George Lucas. I had the idea to curate an exhibition made up of iconic television and movie sets like the bridge of the Starship Enterprise from Star Trek, the cantina from Star Wars, or Pee Wee’s Playhouse. I had heard that Paul Reubens had the entire Playhouse in storage, and spent weeks trying to gain access to it, to no avail: he had been traumatized by some bad publicity and withdrawn all references to Pee Wee from public viewing. Then I was told that Paramount was organizing its own Star Trek traveling exhibition: strike two. I was about to give up on the whole idea when my boss happened to be at a dinner event with George Lucas and pitched the idea to him. He graciously and readily agreed. It turned out that a Lucas exhibition had just returned from Japan and was set to go. However, I actually had to start from scratch because the Japanese show was just a fan show, and we wanted something more ambitious. It was great fun if a bit overwhelming. The staff at Skywalker Ranch could not have been more helpful. They gave me unhindered access to their entire archive, including hundreds of original drawings for characters, sets, and costume sketches and all the existing props, matte paintings, costumes, and models from the first three films. I have a photograph of myself in the archive with Alec Guinness’ head under my arm.
Ours was the first American museum show of Lucas’ work, so to place the spectacular nature of the material in context, we did a lot of research into the history of military uniforms and theories of multiculturalism.
When I decided on this show, I was chatting with a colleague at SFMOMA. He hurt me deeply with his response: “I hope you aren’t setting yourself up for corporate interference.” This from someone whose board represented some of the richest corporate figures in the country, and who had just built the new Mario Botta building. YBCA, in contrast, almost never received corporate money, and certainly none from Lucas.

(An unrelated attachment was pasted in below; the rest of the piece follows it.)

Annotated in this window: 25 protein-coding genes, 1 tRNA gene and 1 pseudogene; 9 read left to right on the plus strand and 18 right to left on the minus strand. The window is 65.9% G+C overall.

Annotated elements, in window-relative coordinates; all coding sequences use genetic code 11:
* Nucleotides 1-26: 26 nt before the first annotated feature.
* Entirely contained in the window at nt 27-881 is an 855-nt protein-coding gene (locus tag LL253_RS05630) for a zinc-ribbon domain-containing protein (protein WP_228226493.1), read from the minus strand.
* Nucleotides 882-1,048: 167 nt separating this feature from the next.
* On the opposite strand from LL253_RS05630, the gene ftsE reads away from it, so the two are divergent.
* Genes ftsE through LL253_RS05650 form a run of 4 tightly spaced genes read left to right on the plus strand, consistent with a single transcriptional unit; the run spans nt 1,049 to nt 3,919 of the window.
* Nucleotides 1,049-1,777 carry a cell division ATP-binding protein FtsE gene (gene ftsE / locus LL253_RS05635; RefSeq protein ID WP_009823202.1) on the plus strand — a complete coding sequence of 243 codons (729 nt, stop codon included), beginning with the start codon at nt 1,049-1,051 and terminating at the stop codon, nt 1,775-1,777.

On opening day, we had a line around the block, with many people in costume. SFMOMA was opening its new building at the same time across the street, and we had deliberately chosen to juxtapose the two forms of contemporary exhibition-making.
I was interviewed live on the Today show with Bryant Gumbel. It turned out to be pretty traumatic. Since the show was running live on East Coast time, I had to be at the museum at around five in the morning. When my big national TV moment came, the sound setup malfunctioned, and everything I heard and said echoed a second later in my ear, which was incredibly disorienting. I think I came off as a bit slow; all I remember saying is “Mr. Lucas this” and “Mr. Lucas that” over and over. The interview fizzled, and Gumbel cut to a commercial quickly. I was devastated.
A few weeks later Lucas toured the show. He was incredibly generous. He declined a rental fee and made an appearance at a benefit dinner for the museum, again for free, and without any hint of star attitude. My experience with the show wasn’t so smooth. While we were proud of the installation, Lucas offered not a
word of appreciation. We even commissioned a few artists to make pieces in response to the Star Wars phenomenon, including the future MacArthur “genius” award winner, Carrie Mae Weems. Lucas didn’t care to look at any of it.
The difference between the art world and the world of Hollywood film was a revelation I have never forgotten: we had 120,000 visitors in six weeks, in contrast with our typical annual attendance of 50,000. From then on I always included a thread of popular culture in our exhibitions, for I realized that the demographics of the audience was the most diverse of any show we had mounted before. Down the road we did shows based on Halls of Fame, surfing, bike culture and others, all combining those phenomena with responses from artists.